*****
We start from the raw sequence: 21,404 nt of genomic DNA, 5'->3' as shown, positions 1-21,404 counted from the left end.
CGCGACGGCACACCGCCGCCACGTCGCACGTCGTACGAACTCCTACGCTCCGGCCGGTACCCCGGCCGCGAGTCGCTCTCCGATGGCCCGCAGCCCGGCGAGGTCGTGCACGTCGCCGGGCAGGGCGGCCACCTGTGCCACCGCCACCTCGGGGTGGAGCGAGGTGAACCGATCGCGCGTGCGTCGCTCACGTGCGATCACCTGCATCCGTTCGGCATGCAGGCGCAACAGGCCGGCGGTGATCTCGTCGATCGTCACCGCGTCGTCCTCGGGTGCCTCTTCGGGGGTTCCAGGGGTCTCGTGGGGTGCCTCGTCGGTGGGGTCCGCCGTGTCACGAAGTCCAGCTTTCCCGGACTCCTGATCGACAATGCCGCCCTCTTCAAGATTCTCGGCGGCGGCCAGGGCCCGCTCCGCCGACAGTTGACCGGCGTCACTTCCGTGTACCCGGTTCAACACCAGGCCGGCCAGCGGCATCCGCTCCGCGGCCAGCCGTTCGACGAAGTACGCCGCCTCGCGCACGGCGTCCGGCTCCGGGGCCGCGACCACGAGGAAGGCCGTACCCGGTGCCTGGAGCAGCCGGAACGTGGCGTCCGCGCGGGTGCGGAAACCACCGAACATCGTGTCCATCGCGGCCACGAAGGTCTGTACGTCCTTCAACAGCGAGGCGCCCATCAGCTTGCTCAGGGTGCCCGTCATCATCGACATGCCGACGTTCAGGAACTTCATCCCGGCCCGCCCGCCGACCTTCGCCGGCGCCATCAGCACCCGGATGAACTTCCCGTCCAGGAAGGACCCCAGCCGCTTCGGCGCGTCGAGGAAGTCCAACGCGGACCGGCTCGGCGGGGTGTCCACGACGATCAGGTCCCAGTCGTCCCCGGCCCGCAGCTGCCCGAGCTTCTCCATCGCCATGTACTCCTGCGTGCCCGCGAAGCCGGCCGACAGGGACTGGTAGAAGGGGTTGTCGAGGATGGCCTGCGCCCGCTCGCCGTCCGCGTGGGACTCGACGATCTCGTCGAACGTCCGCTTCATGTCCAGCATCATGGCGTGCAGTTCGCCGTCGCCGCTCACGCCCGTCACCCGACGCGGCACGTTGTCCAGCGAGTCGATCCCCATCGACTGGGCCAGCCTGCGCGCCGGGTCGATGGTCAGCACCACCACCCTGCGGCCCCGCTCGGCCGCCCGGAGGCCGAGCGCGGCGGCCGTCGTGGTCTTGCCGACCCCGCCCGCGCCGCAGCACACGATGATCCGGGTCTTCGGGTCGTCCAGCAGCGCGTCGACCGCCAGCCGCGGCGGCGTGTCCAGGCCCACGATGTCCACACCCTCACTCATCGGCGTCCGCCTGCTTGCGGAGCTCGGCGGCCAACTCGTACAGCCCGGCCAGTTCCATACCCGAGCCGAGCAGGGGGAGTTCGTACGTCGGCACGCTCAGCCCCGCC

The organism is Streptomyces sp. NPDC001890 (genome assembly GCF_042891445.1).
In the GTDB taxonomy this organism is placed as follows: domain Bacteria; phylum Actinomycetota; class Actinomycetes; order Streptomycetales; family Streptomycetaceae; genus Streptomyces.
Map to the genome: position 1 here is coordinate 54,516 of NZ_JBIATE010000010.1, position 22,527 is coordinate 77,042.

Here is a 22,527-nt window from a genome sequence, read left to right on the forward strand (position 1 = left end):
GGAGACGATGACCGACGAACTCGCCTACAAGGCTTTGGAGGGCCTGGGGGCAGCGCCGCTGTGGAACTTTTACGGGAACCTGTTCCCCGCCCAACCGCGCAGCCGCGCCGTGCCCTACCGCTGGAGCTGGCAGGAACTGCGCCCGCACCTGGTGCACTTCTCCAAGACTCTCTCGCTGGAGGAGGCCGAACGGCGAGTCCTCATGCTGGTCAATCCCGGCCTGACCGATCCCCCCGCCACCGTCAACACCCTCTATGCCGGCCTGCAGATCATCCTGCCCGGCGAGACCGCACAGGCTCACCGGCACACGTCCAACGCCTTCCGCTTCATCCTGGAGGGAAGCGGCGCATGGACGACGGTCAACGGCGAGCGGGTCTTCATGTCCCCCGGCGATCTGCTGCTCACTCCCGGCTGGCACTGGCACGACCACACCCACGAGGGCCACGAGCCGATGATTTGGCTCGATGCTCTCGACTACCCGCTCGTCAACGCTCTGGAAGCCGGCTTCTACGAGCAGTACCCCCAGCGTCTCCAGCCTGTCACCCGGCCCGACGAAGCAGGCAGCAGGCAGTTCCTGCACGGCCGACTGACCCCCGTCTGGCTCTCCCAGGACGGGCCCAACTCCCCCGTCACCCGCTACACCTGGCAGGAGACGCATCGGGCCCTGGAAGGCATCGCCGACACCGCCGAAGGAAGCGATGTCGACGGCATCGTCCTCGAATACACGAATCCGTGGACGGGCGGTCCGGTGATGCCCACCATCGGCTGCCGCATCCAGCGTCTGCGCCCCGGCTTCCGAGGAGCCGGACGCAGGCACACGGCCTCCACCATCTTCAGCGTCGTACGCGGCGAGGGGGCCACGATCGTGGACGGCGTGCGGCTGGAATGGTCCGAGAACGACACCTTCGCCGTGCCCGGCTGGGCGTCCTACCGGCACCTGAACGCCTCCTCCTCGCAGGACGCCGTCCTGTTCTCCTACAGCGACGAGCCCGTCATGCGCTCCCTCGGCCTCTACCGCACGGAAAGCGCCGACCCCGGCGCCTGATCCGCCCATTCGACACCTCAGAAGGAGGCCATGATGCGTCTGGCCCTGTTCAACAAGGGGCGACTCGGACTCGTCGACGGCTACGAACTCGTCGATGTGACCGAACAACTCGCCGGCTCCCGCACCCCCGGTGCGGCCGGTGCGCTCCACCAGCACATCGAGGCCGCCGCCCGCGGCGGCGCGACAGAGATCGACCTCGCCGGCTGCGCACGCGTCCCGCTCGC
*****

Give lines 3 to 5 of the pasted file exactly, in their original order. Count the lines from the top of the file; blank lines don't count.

The organism is Streptomyces sp. NPDC001890 (genome assembly GCF_042891445.1).
In the GTDB taxonomy this organism is placed as follows: domain Bacteria; phylum Actinomycetota; class Actinomycetes; order Streptomycetales; family Streptomycetaceae; genus Streptomyces.
Map to the genome: position 1 here is coordinate 54,516 of NZ_JBIATE010000010.1, position 22,527 is coordinate 77,042.